Thursday, August 4, 2011

Dreams of Joy by Lisa See

In this sequel to Shanghai Girls, Lisa See tells the story of Joy, a 19 year old girl of Chinese heritage living in 1950's Los Angeles.  (If you have not read Shanghai Girls, I strongly suggest that you do before reading this review.  There will be spoilers!)
Joy, upset and furious with Pearl and May after learning the truth about her parentage and blaming herself for Sam's death, decides to go to China to find her birth father.  She became enamoured of Communism and the New China while in college and feels that her place is there with her father.  She impulsively leaves for China, leaving behind only a letter to let anyone know what she has done.  Pearl decides to follow her in order to talk her into returning with her to California.  The problem is that getting in to China is not especially difficult, getting out is nearly impossible.
Joy ends up on a commune in the country and learns that communism is not the ideal she thought it was.  Pearl returns to her home city of Shanghai, to her old home, and finds that the city has changed drastically in the 20 years she has been gone.  Pearl says:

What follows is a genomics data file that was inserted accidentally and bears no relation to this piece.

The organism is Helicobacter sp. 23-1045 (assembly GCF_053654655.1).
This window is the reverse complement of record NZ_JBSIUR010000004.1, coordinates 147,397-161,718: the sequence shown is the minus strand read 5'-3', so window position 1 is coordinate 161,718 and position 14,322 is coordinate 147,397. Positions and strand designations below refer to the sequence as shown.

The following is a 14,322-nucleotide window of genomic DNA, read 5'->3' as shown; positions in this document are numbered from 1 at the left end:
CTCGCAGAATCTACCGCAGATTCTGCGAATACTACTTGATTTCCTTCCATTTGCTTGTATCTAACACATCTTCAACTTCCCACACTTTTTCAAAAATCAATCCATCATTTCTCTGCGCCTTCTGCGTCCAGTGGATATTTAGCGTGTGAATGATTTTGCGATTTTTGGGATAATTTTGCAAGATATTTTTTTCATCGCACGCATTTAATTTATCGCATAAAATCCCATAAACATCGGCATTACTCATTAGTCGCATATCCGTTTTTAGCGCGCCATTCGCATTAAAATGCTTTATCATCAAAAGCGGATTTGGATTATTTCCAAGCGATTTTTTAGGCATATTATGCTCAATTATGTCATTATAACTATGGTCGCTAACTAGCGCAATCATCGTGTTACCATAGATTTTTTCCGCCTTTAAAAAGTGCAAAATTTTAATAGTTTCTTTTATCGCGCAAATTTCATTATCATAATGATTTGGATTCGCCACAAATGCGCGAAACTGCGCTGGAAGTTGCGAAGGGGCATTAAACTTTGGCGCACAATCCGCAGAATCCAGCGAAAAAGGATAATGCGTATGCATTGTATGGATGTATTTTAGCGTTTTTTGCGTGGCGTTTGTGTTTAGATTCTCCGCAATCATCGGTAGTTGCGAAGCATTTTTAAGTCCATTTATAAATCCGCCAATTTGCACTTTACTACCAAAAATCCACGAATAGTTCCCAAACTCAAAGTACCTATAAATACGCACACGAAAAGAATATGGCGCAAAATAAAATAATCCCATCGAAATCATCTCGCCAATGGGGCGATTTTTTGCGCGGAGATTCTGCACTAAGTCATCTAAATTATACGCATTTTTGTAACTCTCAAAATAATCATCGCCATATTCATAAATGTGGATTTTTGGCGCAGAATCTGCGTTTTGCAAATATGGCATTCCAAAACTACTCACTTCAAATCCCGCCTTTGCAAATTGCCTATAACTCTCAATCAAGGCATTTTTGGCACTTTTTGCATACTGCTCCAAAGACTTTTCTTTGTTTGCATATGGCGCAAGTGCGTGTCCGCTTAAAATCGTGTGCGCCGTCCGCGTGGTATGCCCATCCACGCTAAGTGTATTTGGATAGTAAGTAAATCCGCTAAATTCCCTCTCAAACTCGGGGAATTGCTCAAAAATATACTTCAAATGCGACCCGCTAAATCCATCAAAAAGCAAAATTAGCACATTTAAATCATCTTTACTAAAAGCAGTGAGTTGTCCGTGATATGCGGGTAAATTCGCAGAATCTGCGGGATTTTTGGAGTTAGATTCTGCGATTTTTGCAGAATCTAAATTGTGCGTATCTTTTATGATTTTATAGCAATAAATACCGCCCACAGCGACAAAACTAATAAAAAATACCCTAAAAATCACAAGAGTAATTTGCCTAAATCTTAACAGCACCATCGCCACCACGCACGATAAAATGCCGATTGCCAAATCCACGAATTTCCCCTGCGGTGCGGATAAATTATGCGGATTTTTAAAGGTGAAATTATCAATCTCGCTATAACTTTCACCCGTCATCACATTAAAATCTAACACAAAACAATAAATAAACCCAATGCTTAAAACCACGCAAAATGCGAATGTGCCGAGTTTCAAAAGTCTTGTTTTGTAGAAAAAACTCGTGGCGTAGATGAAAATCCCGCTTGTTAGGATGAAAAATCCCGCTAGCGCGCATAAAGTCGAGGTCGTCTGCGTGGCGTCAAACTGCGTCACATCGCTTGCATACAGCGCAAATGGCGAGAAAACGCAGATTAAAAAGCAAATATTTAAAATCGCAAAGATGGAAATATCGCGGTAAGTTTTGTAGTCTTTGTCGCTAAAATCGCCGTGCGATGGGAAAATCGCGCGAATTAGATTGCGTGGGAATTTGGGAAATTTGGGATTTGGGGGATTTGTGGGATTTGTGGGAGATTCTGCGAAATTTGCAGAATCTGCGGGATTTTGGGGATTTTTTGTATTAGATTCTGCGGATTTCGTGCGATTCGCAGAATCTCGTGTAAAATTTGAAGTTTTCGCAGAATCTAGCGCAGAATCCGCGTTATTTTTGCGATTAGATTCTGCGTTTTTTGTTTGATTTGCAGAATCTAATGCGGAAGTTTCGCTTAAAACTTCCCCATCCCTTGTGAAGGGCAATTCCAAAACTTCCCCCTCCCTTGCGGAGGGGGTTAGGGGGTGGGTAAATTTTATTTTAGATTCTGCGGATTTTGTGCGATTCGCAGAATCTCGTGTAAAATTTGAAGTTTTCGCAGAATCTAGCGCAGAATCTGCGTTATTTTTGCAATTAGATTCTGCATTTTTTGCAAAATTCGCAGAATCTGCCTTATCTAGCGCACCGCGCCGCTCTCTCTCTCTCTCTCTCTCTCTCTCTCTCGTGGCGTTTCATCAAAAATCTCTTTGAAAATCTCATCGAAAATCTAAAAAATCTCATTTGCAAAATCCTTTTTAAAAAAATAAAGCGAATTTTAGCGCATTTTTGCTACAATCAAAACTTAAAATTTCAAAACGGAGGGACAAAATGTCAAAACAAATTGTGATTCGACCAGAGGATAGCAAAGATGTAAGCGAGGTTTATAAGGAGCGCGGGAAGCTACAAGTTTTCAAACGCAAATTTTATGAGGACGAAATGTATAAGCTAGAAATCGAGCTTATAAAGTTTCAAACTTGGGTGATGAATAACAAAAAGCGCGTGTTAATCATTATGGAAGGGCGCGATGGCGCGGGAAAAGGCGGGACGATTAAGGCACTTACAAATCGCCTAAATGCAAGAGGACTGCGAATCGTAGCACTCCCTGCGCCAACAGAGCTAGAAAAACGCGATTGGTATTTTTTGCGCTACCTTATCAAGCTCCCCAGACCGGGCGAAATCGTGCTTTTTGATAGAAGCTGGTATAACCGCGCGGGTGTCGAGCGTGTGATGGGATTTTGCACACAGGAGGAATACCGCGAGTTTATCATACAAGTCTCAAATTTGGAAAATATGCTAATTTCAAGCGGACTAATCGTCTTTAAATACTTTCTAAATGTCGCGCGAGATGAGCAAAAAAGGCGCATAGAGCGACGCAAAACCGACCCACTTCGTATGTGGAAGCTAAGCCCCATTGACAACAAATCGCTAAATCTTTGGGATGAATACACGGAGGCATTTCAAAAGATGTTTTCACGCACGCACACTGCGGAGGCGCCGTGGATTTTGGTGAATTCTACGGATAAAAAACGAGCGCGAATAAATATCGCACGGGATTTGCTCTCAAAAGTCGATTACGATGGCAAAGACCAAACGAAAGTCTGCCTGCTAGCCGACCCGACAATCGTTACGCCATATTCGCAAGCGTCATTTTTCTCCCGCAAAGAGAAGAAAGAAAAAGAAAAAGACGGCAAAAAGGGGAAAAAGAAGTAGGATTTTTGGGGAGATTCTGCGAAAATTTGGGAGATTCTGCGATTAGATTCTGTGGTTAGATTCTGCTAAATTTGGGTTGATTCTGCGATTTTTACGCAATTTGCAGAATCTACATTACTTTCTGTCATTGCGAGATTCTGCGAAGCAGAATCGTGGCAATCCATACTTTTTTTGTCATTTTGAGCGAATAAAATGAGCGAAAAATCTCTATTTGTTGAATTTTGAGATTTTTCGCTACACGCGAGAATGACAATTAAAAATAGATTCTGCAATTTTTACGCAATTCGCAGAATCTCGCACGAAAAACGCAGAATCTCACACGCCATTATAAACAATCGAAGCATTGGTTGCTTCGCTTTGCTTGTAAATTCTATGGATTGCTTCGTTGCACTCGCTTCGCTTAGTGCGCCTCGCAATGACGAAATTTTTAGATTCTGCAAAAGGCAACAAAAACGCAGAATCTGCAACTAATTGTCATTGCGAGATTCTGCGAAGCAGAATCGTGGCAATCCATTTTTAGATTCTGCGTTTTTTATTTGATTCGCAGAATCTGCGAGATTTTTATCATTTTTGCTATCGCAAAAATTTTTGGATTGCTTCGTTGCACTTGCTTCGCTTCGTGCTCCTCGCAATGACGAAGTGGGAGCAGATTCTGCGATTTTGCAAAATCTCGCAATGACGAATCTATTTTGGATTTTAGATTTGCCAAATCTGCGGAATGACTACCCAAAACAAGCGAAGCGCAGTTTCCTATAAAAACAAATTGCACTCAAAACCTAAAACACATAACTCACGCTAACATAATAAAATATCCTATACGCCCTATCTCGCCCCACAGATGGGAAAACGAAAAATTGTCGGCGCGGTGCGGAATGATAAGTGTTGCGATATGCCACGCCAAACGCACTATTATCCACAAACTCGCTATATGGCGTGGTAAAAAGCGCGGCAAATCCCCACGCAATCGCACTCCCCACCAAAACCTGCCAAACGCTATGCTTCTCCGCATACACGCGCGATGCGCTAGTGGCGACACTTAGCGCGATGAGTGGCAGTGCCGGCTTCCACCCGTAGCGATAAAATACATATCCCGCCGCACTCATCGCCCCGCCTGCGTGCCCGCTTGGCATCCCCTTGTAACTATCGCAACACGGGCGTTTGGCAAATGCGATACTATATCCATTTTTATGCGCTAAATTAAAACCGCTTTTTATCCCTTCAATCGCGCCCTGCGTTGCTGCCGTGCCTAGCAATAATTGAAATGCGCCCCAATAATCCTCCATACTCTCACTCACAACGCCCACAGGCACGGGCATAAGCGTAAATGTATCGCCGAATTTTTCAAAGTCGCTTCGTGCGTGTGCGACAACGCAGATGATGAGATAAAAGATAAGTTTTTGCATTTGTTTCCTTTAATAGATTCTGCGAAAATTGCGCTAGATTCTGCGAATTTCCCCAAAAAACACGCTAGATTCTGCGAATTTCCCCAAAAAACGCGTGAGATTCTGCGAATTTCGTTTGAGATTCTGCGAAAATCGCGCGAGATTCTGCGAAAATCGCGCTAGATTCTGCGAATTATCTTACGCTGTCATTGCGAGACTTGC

Old Shanghai, my Shanghai, had plenty of sin on the surface but was shored up by the respectability of banking and mercantile wealth underneath.  Now I see the so-called respectability of communism on the surface and decay underneath.  They can sweep, strip, and cart away all they want, but there's no changing the fact that my home city is decomposing, rotting away, and turning into a skeleton.
Pearl tries to persuade Joy to return home but Joy is caught up in her new life.  It isn't until a nationwide disaster occurs, a famine brought on by the ill-conceived policies of the communist regime, that Joy finally sees the reality of the New China.

What I like about the book:  Too much to write about here!  Mostly I loved the descriptions of China, especially the Chinese country life, as experienced by the peasants.  Naturally, those who had the least control over their lives suffered the most for the idiocies of those in charge. 

What I didn't like:  I liked pretty much everything but I would have like to have more about the changing relationships- especially between Joy and Pearl, and Joy and Tao.

Was is clean?  That depends.  For adults, yes it was pretty clean however there were definitely some things that would not be appropriate for children or even younger teens.  There is not any profanity, but some sex, and then just some situations that would be disturbing to most people, especially during the famine.